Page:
In my considered opinion, the best way out of all this may be to amend s. 217 of the Criminal Procedure Code by adding a new subsection empowering subordinate courts also to commit to the High Court cases where the law imposes a minimum punishment for which they have no power. In this way, the argument of discretion and opinion would not arise. Above all the long delays and possible prejudice experienced in cases of stock and motor vehicle thefts would not in my view arise.
Turning to the case before me, I have already said that I am bound by the decision of the Supreme Court. Consequently, as regards David Moola who has a previous conviction of stock-theft, I hold that the purported trial in the court below was a nullity and I order that, he, David Moola be retried by the subordinate court of the first class for the Namwala District to be presided over by a resident magistrate or a senior resident magistrate.
In respect of Edward Lupenge, he was a first offender. It cannot in my humble opinion be said that the trial was a nullity in respect of him I find therefore that Edward Lupenge's trial was not a nullity. Since the trial in respect of the other accused has been held a nullity and since Edward Lupenge's committal to the High Court for sentence was dependant on his co-accused, that trial having been declared a nullity the reasons given by the learned trial magistrate for the committal of this accused fall away. In the circumstances, I order that the record be sent back to the trial court for that court to impose a sentence on Edward Lupenge, it will deem fit in the circumstances. I hope, however, that in imposing sentence that court will not overlook the fact that the accused has all along after he was committed been in custody.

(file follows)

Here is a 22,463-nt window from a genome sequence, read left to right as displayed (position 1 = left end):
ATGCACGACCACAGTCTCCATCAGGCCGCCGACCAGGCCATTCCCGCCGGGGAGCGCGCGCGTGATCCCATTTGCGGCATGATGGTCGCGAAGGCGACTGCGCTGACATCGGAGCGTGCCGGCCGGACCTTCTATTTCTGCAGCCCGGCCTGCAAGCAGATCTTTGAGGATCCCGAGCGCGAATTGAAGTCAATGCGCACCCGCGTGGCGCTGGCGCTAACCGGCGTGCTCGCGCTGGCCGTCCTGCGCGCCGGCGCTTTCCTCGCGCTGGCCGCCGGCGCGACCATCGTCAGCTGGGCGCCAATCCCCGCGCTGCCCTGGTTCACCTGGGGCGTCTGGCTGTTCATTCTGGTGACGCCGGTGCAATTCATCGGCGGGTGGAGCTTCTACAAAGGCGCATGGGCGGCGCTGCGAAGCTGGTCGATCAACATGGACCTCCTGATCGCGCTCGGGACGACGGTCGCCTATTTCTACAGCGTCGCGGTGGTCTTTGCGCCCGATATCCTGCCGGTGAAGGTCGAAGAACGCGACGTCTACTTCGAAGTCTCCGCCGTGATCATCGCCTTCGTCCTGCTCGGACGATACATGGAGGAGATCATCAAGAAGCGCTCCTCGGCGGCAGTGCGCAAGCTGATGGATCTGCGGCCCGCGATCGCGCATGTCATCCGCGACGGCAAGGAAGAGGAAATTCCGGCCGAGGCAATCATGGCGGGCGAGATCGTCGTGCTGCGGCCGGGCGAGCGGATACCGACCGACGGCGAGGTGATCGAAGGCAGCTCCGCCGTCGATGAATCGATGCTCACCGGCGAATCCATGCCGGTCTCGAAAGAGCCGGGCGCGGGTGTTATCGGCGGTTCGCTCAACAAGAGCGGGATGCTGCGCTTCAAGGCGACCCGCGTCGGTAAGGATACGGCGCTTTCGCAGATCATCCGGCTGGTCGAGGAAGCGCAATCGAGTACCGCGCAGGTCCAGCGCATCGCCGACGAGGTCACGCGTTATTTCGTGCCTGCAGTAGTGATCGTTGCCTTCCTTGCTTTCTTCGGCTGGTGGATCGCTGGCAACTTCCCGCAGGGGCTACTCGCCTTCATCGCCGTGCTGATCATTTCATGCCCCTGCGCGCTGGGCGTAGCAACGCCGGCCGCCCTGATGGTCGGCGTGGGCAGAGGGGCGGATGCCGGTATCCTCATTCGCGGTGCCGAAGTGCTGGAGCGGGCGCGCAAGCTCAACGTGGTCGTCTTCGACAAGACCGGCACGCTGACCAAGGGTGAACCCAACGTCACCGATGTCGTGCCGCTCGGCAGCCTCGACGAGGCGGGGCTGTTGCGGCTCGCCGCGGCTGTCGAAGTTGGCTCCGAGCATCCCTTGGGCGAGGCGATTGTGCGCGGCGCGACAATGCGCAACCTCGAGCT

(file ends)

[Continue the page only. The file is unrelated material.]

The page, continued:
Trial of second accused declared a nullity